Turning Imagination Loose on the Future

Hi readers. 

You people who stay excited about things all the time and are forever racing around doing the things you’re excited about probably won’t be impressed with this.  But suddenly having a gate open in front of me has this old 70 year old mind reaching out caressing all the damned things it didn’t even know it was missing.

One of the joys, just having the possibility where it wasn’t before, is that I might get to attend a performance at the Santa Fe Opera one more time before I die.  [ The Horror of Discovering You Love Opera] Maybe more than one if the Coincidence Coordinators allow for it.  When the thought of it sneaked into my head I broke out into a grin and found a cat to scratch behind the ears while I went on imagining it in detail: 

Parking that old RV up there, sitting in a camp chair watching all the dressed-up people pulling up in their BMWs and Mercedes with bow-ties and fancy dresses.  Sipping a cold suds and smiling to myself while I eavesdrop, then sauntering in to lose myself in something I haven’t done in almost two decades.  And didn’t even discover until ‘way to much of my life had passed, opportunities missed.

But there’s also crawling around Hueco Tanks at least one more time.  Maybe spending a night at Monahans Sand Hills State Park.  I think the cats would love that place.  Camping up on the Mimbres Divide, climbing to the top of the ridge where you can see all the way to Dallas or Somewhere, flashing a mirror at all those city folks on the Rio Grande scurrying about their lives.

Maybe setting up my little CB radio hock shop across from the Sky City Casino, listening for truckers who lost all their gas-money inside trying to sell everything they own for enough money to get fuel to California or Denver.

I din’t even know my brain was going dead here, but it’s been so long since even thinking about that sort of thing had a smidgin chance of happening, the grey matter went to sleep.  And now it’s beginning to awaken.

Uplifting, uppidy, peeling years, decades off my brain and my life just on a promise.  I need to go outdoors and lift something heavy to get my feet back on the ground.

Old Jules

The Horror of Discovering You Love Opera

A performance of Don Giovanni with the great Italian baritone Antonio Scotti (as Don Giovanni). Scotti sang the role of Don Giovanni at Covent Garden, London, in 1899 and again at the Metropolitan Opera, New York in December of the same year.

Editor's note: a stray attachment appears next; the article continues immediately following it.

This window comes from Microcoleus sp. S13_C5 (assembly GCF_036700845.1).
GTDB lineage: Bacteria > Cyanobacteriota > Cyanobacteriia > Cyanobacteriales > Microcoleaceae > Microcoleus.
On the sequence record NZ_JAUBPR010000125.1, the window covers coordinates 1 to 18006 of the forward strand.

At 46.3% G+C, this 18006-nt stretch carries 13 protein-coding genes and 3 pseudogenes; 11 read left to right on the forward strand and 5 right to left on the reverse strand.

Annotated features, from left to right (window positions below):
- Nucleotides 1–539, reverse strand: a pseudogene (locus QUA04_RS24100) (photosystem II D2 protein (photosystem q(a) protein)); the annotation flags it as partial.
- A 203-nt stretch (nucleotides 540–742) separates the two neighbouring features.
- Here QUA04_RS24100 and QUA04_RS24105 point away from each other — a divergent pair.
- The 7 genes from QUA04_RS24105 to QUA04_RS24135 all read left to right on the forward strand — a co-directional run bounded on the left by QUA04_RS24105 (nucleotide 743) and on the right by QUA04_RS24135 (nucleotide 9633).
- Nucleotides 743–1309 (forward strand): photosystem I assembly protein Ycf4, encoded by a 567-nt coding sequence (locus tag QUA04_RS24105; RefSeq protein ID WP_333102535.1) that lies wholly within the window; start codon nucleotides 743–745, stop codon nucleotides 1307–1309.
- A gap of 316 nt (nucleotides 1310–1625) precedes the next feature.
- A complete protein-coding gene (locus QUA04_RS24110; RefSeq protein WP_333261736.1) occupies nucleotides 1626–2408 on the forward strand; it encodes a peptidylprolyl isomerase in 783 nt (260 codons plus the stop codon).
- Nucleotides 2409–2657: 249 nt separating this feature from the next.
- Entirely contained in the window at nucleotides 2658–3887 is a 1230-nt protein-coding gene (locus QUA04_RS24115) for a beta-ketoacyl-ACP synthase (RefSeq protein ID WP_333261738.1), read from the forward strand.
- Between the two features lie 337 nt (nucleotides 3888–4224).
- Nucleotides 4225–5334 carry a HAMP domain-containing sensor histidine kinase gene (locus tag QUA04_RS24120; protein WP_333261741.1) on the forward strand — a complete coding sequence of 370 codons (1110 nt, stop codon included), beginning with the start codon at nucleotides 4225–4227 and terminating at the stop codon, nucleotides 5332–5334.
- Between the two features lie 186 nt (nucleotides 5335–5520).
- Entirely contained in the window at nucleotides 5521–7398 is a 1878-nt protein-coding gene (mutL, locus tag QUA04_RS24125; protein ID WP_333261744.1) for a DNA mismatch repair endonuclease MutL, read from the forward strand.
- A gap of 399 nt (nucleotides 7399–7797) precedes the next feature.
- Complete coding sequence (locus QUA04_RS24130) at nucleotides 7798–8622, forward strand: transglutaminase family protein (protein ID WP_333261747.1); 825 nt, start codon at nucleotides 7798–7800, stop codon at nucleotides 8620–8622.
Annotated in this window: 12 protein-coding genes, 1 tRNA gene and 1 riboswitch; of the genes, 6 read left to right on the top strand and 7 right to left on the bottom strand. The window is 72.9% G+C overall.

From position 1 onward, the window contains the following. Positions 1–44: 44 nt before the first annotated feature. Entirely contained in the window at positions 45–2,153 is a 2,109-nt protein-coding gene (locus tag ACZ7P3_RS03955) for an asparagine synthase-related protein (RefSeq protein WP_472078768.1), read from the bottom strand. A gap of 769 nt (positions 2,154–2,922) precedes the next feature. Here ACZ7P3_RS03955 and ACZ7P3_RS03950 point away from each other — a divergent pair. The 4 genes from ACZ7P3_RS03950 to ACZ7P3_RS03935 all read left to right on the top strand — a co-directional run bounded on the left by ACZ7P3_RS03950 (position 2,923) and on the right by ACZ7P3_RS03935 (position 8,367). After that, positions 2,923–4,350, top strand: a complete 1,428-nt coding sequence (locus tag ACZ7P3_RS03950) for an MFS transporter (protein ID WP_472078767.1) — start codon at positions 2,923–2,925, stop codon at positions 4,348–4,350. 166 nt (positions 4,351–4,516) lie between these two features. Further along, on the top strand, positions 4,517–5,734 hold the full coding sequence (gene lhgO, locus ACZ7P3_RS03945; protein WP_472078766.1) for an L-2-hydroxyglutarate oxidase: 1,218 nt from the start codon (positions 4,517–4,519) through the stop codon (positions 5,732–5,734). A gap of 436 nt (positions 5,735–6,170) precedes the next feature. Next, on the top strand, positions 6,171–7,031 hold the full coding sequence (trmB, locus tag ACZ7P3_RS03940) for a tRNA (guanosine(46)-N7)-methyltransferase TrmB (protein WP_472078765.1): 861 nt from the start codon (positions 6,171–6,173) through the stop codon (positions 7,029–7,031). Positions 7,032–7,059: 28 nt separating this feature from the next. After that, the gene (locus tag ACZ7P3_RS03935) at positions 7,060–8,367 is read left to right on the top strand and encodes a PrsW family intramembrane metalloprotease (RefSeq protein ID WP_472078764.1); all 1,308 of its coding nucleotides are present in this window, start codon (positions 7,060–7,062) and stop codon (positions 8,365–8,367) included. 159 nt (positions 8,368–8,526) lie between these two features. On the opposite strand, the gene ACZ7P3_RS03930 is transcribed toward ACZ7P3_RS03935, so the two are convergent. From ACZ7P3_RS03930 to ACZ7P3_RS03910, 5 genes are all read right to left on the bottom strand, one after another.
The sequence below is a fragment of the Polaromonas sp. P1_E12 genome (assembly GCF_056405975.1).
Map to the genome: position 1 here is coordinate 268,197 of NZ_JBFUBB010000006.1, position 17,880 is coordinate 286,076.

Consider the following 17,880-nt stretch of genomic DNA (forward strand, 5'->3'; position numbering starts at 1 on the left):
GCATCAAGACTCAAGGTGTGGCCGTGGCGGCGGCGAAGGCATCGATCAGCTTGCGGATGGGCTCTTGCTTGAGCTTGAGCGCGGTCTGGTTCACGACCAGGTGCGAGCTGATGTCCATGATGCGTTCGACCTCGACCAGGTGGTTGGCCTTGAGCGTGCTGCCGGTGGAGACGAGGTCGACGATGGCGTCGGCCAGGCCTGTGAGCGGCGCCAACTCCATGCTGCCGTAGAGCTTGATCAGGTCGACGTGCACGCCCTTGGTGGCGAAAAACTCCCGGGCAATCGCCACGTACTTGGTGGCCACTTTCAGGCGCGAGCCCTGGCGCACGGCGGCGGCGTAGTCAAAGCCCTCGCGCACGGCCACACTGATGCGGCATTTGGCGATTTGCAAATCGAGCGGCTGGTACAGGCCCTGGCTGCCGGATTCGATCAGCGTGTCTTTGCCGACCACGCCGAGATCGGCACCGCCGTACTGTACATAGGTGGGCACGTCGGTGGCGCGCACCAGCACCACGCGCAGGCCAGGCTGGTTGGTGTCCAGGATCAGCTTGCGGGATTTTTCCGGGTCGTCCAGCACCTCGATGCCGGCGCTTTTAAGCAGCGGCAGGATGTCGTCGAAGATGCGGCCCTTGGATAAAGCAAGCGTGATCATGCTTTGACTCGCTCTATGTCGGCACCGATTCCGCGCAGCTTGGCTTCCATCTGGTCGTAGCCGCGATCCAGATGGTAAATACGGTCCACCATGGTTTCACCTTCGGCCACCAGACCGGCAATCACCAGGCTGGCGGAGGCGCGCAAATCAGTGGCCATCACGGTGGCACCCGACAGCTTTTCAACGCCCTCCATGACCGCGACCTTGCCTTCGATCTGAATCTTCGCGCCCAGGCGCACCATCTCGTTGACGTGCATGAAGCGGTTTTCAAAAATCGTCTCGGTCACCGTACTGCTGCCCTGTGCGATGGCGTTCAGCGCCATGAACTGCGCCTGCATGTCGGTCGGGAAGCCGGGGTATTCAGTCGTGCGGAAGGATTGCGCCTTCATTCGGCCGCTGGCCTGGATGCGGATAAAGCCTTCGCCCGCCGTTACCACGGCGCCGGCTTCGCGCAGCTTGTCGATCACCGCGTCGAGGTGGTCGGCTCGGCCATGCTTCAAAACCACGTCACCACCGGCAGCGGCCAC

It never dawned on me I was proud I didn’t like opera.  I’d never heard any opera except brief snatches or in spoofs.  I’d never given any conscious thought at all to the fact I thought people who went to operas did it to show off to other people who went to operas, or were snooty and just wanted to impress someone, or were sissies.  Never gave it a single thought.

To my mind a person who went to operas was just naturally, naturally, naturally someone I had no respect for, had no time for, would never take seriously.  I didn’t need to think about it.  I knew.  I don’t recall anyone ever trying to change my thinking about it, either.  I imagine they all knew same as I did those opera goers were phonies and sissies.

So, sometime in the late-1980s when my ex-wife got a couple of opera tickets for a performance on the University of Texas campus I wasn’t overjoyed.  I suited up and traveled down there under duress, grumbled behind her to our seats, scowled when the lights went down and battened down the hatches for hard weather.

Over the next couple of hours a pair of blinders was removed from my eyes, plugs removed from my ears.  A war went on inside me as the realization dawned that I loved this stuff.  The next time an opera came to Austin it was me insisting we get tickets.

That would be bad enough if it had stopped there.  But when my marriage broke up in 1992, and I relocated to Santa Fe, mildly affluent, I discovered a Santa Fe Opera exists.  I attended a performance, and thereafter every year bought season tickets and used them as long as I could afford them.

I’ve attended a lot of concerts and live performances in my life and enjoyed many with Townes Van Zandt, Guy Clark, Kinky Friedman, Leonard Cohen, Loudon Wainwright and others, including a few Broadway performances.  But I’d be lying if I claimed every opera I ever attended wasn’t as thrilling and uplifting as I walked out as any of those.

And naturally, I hate myself for it and hang my head in shame admitting it.

Florida Grand Opera-DON GIOVANNI, The Don’s final scene